The Basics of Prosocial Behavior
For the improvement of human relationships and the smooth functioning of society, prosocial behavior or voluntary behavior designed to benefit another person is obviously important.
Altruism, sometimes called prosocial conduct, motivated by sympathy or moral values/concerns rather than by egoistic factors, is of particular importance (e.g., concrete rewards, social approval, elimination of vicarious distress to make oneself feel better).
Unfortunately, the differences are often difficult, because some psychologists (and philosophers) say that there is no real altruism. Therefore, most of the empirical work already underway includes studying prosocial behavior, which can or cannot be altruistic.
Some theorists, like Batson, think that altruism usually stems from the experience of another individual’s emotional status (i.e. empathy) or otherwise (i.e., sympathy).
Other theorists, like Eisenberg, believe that pro-social behavior (particularly altruistic) can be generated by both inner moral values and compassion. Others, like Cialdini, also believe that hedonism drives prosocial behavior, such as helping to improve one’s own moods.
Empirical studies have shown that prosocial behaviors are related to both the sympathy and measures of individual moral reasoning and values. Empathy and sympathy are also thought to inhibit cruelty to others, even if it is not clear whether prosocial conduct and aggression are closely related to others (although both likely are affected by empathy and sympathy).
Personal Features Related To Prosocial Behavior
Some people are more prosocial than others, as is apparent in everyday life. Children and adults in prostitution tend to sympathize with others.
You are also more likely to understand and try to look at others’ thoughts and feelings. Moreover, people who tend to help others often hold different values (for example, value the well-being of others) and tend to take responsibility for actions such as supporting themselves.
Prosocial children tend to be socially talented, well-adjusted, well-regulated and positive, in their emotional expression. Even more than their peers are more likely to help others in both children and adulthood who reason more maturely about moral conflicts (e.g., use abstract ethical reasons, with sophisticated perspective and greater emphasis on values).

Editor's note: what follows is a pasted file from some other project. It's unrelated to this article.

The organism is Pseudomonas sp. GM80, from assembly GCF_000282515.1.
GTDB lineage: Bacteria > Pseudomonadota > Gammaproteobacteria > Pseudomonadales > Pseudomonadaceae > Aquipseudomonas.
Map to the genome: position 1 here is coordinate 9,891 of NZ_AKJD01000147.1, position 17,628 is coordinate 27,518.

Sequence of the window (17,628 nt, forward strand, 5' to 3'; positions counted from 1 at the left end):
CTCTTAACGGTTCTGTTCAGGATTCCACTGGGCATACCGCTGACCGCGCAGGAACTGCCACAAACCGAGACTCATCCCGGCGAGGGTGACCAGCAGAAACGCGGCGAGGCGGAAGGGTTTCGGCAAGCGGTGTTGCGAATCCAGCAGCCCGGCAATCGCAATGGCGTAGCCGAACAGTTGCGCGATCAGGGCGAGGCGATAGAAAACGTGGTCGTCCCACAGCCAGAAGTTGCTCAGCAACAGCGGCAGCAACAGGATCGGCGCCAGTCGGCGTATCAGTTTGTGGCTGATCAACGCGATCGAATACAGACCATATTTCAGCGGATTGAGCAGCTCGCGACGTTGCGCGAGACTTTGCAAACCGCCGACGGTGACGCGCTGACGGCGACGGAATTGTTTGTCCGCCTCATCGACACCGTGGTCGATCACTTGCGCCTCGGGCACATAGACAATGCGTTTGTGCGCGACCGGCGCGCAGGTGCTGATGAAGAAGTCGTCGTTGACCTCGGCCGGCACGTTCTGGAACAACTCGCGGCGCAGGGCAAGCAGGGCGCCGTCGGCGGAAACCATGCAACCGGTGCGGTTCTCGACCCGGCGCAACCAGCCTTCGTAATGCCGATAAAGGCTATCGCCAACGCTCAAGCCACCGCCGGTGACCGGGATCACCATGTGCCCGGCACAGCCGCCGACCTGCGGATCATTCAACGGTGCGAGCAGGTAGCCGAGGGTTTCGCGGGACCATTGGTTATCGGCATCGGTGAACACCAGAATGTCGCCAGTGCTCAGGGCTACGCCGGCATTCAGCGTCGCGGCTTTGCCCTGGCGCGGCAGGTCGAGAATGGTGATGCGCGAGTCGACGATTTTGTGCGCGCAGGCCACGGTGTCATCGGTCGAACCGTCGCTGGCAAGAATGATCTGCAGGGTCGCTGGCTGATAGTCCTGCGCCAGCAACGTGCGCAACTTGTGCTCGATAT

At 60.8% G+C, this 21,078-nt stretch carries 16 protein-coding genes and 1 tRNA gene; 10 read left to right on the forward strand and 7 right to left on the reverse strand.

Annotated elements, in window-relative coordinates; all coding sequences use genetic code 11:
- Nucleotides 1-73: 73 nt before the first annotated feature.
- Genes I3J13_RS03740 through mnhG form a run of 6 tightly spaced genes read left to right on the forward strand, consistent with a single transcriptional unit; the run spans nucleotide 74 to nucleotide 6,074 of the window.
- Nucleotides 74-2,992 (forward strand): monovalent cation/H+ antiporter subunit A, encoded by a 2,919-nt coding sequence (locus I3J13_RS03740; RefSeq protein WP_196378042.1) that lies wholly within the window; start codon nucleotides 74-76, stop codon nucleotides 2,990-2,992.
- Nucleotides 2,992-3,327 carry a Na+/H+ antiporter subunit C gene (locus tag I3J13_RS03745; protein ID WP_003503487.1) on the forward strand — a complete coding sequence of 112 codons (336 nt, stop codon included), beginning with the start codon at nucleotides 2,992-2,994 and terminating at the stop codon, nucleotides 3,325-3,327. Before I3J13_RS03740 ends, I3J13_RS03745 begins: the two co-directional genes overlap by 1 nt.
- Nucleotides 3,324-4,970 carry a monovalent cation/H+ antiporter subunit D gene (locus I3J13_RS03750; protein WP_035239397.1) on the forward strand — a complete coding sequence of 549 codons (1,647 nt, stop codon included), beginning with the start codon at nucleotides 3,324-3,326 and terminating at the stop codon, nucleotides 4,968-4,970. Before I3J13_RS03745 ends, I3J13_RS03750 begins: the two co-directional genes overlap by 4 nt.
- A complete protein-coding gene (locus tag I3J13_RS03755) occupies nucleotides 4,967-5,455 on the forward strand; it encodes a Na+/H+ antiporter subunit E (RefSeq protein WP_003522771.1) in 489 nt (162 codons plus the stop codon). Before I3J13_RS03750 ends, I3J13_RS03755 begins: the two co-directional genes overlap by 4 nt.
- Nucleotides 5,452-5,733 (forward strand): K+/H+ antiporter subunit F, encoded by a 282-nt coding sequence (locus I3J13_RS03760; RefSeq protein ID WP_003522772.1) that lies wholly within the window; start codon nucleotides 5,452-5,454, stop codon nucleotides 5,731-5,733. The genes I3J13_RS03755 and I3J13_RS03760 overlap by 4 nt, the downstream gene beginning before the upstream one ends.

Particular attention is given to preschool children who engage in spontaneous, somewhat expensive prosocial behavior as adolescent girls (e.g. sharing toys they like) and tend to be more supportive and prosocial than adult girls. Thus, certain continuity appears to be in the prosocial reaction from a rather early age.
Origins of Prosocial Behavior
Prosocial behavior is a complex behavior that is affected by many biological and environmental factors. Twin studies have the conclusion that heredity is of major importance: identical twins (who share 100% of their genes) in prosocial behavior are more closely related to one another than brotherly twins and sympathizing with each other (who share only 50 percent of their genes).
Heredity is likely to influence aspects of personality or temperament such as self-regulation, emotionality, and conviviality, which help people to engage in higher levels of prosocial behavior. There is also substantial evidence that individual differences in prosocial behavior are also linked to socialization.
For example, if their parents were models of prosocial behavior, their children are more likely to help others. Warm supportive parenting has been linked also to prosocial tendencies in children, especially when combined with the use of positive discipline (e.g., the use of the reasoning of children on wrongdoing) whereas punitive parenting (e.g. physical discipline, privilege deprivation, or threat) is reversed. Parents who aid their children in caring for and understanding the feelings of others tend to promote prosocial trends in their offspring.
Suitable parental control levels, when combined with parental support, prosocial values, and behavior, seem to promote a prosocial response that helps children address and address the needs of others.
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